Highlights Reel of Hindutva Interference in US Sociopolitics

Is it time for US intelligence to put American Hindutva outfits on their radar?

Pieter Friedrich
8 min readFeb 7, 2024

Introducing the Highlights Reel of Hindutva Interference

My first direct, personal experience being threatened for opposing India’s Hindu nationalist movement, as an American citizen on US soil, occurred in 2015 in my home state of California when I protested the visit of Indian Prime Minister Narendra Modi.

I was standing outside the venue, silently holding two signs, when an Indian man of perhaps 300 pounds — at least twice my size — approached me, began shoving me with his body, and whispered in my ear: “I will break you.” Soon after, Modi supporters ran up and grabbed both my signs. Police approached and quickly escorted me away to safety.

That incident was a major catalyst for me to begin a deep dive investigation into the nature of the Hindu nationalist movement in India, its connections to us here in the US, and, very specifically, ways in which American politicians have engaged with Hindutva elements.

I’m going to briefly detail the structure of the Hindutva family of organizations here in America and ways in which they maintain a two-way engagement with their parent organizations back in India. Then I’ll briefly give a highlights reel of ways in which the Hindutva movement is interfering with American politics, intimidating academics, and threatening Indian minority communities. But first, I will give a little more detail about how I’ve personally been repeatedly targeted, often in ways that may constitute transnational repression, for my journalistic work on Hindutva.

Focused attacks on me first began in about 2019 after I published a cover article in an Indian magazine about how then Congresswoman and presidential candidate Tulsi Gabbard was tied to the Hindutva movement. Here’s a few of the major ways I’ve been attacked.

In 2019, after Congressman Ro Khanna commented approvingly on my article, a group allegedly from the Hindu Swayamsevak Sangh (HSS) — the US wing of India’s RSS paramilitary — protested outside one of Khanna’s town halls while holding posters denouncing me. Notably, my article had heavily emphasized the direct, intimate ties between America’s HSS and India’s RSS. Such ties include HSS leaders attending RSS training camps in India as well as bringing RSS leaders to America to inspect HSS units around the country.

In 2021, months after my reportage exposed the Hindutva ties of a US congressional candidate, the Indian government itself stepped in to target me.

On February 15, 2021, a shadowy group called “DisInfo Lab” published a nearly 100-page dossier on me on February 12, 2021. The report contained details about my parents, my in-laws, and even details about my past work history which have never been public record and could probably only be unearthed via an intelligence operation. In fact, in December 2023, The Washington Post exposed how this “DisInfo Lab” outfit is almost certainly headed by an agent of Research and Analysis Wing (RAW), India’s equivalent of the CIA.

The same day (Valentine’s Day 2021 for me, in the US time zone), the Delhi Police hosted a press conference accusing me of connections to “terrorists” and implying that I was the “mastermind” behind a PDF social media “toolkit” which taught people how to talk about the then ongoing Farmers Protest. They stated that I have been “on the radar” of Indian intelligence agencies since 2006.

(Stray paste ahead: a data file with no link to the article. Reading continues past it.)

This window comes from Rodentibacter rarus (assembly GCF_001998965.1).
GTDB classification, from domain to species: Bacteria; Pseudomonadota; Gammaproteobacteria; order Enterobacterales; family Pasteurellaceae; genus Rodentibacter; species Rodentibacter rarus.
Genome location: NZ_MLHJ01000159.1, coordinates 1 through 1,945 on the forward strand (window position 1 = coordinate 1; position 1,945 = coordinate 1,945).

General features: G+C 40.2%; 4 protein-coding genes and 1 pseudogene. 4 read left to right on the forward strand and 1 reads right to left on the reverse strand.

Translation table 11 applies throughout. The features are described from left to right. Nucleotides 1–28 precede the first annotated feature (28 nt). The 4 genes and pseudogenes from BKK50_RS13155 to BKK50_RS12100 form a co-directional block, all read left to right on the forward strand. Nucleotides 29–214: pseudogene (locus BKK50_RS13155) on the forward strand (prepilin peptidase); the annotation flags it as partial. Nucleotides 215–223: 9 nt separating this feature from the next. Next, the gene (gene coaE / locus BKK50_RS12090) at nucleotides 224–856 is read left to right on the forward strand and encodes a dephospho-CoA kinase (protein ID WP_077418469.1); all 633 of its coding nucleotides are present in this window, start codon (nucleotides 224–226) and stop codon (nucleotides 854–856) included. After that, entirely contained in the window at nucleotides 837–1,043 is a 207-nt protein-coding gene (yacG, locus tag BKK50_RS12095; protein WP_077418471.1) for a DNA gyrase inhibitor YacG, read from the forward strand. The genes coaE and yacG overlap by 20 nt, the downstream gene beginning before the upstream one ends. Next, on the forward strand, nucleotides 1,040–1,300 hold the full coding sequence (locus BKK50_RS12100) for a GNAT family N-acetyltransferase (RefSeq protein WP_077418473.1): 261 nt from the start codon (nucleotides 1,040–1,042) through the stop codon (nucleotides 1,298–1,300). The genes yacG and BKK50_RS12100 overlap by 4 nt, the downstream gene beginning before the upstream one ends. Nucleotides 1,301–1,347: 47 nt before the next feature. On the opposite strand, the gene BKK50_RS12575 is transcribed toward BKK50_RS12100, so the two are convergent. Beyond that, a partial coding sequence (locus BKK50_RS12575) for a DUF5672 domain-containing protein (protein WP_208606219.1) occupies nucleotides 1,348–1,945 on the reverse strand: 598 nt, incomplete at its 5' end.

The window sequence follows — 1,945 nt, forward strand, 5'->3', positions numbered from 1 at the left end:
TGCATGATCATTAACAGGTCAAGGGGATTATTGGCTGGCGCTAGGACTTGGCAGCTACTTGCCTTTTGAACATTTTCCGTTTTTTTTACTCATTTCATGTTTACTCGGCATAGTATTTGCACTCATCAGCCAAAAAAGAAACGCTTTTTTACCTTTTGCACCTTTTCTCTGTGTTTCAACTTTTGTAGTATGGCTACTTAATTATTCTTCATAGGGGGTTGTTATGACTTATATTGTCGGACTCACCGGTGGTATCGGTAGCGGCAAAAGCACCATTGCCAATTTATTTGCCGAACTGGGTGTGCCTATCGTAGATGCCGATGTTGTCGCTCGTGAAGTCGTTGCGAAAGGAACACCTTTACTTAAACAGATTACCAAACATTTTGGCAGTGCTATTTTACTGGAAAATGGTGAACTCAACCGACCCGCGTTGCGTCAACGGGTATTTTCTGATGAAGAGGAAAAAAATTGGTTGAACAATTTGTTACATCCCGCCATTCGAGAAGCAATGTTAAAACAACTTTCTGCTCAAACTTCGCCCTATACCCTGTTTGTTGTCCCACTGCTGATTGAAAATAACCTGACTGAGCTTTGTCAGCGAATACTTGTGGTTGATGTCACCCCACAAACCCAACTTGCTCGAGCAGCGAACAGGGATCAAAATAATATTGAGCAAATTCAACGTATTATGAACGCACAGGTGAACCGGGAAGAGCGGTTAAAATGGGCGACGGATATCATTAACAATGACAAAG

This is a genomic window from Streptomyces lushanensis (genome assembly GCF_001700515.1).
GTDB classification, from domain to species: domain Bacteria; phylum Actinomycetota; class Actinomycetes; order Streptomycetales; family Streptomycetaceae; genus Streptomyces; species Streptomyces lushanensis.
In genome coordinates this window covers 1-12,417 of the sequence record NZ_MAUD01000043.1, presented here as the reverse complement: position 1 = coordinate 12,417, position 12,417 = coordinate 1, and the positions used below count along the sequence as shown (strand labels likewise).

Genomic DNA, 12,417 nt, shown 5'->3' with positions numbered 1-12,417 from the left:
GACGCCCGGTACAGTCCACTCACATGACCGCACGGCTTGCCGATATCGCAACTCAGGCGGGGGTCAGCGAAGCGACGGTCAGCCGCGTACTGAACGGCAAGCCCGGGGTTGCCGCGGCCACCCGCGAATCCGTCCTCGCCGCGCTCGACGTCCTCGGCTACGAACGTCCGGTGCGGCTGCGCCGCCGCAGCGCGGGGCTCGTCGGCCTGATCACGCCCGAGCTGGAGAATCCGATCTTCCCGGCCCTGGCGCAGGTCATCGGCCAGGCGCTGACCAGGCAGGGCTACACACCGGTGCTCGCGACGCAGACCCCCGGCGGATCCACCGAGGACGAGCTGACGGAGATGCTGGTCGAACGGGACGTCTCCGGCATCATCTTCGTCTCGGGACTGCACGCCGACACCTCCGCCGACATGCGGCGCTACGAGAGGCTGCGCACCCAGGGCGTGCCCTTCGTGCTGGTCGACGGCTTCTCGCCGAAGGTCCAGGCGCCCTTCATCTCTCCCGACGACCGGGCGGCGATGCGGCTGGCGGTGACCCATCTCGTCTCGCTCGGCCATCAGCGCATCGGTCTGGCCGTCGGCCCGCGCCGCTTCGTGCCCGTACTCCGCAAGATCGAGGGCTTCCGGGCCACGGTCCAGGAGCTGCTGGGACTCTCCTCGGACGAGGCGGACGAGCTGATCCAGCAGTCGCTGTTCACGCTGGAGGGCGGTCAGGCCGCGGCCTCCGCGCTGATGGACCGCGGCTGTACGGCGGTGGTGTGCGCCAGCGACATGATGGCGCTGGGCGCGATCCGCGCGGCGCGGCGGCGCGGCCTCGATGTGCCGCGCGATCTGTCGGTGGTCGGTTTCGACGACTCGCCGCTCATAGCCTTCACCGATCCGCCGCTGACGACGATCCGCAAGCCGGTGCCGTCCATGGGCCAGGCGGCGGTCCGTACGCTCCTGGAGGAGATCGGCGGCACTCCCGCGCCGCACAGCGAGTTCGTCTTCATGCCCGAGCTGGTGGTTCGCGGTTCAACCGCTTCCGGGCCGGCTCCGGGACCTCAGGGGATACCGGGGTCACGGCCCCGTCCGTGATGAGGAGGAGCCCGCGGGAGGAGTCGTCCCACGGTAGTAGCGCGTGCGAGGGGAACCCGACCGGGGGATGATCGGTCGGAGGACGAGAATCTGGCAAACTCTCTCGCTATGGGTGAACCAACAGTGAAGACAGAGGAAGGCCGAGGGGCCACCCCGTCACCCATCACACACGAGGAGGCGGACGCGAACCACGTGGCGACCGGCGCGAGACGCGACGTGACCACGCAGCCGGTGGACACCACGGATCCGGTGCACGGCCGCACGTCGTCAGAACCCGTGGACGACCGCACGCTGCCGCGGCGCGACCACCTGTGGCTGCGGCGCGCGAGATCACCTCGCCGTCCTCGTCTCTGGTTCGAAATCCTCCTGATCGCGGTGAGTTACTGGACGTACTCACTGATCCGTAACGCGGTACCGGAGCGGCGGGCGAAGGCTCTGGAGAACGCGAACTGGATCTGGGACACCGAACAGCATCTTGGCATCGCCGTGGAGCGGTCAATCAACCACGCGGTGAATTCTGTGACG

This double whammy attack on me, an American citizen, by the Indian government subsequently disturbed and even upended my life in a wide variety of deeply personal ways and continues to stress me, particularly after reports that the Modi regime may have been responsible for the assassination of a Canadian citizen and the attempted assassination of an American citizen in 2023.

Most of my recent work focuses on exposing the major “name brand” Hindutva outfits in America. These are three of them:

  1. The HSS, a direct corollary of India’s RSS.
  2. The VHPA, a direct corollary of India’s VHP, which is the cultural wing of India’s RSS.
  3. The Overseas Friends of the BJP (OFBJP), the US corollary of India’s BJP, which is the political wing of India’s RSS and has been registered as a “foreign agent” in America since 2020.

Please note three things. First, all three of these groups have often shared cross-pollinated leadership and membership and they appear to all work in sync. Second, all three groups appear to maintain extensive two-way links — from America to India and from India to America — with their parent organizations in India. Third, these groups seem to behave almost as a US-based extension of the Indian state even while they are insidiously infiltrating and influencing every level of American government.

So let’s examine some major ways in which elements linked to these Hindutva outfits and/or the Modi regime have worked to impede, interfere, and intimidate at both the street and also the state level throughout the US. I will run through these swiftly to give an idea of how extensive this is.

Hindutva in America’s Street-Level Interference

First, starting at the street level.

Last month, in January 2024, when Modi inaugurated a controversial temple on the site of a mosque destroyed by Hindutva groups, sympathizers gathered in Times Square in New York and chanted that this was only the prelude to destruction of other mosques throughout India.

In 2023, the Indian government apparently plotted the assassination of Sikh-American activist Gurpatwant Singh Pannun. The US government’s investigation exposed how he was likely only one of “many” intended targets.

Also in 2023, a BJP cabinet minister from India held a press conference attacking US-based Hindus for Human Rights and accusing them of conspiring to “destroy” India.

Also in 2023, reports emerged that critics of Maryland Lt Governor Aruna Miller’s ties to Hindutva groups, including the OFBJP, have faced intimidation, bullying, stalking, and more from Miller’s camp.

In 2022, within two weeks of each other, digital billboard vans carrying hate messages against Sikhs and Muslims were spotted driving around Connecticut and New Jersey, respectively. Displays on both vans were clearly linked to Indian issues. In New Jersey, the anti-Muslim van circled at least two mosques.

Also in 2022, intimidation and even violence occurred at two different India Day celebrations.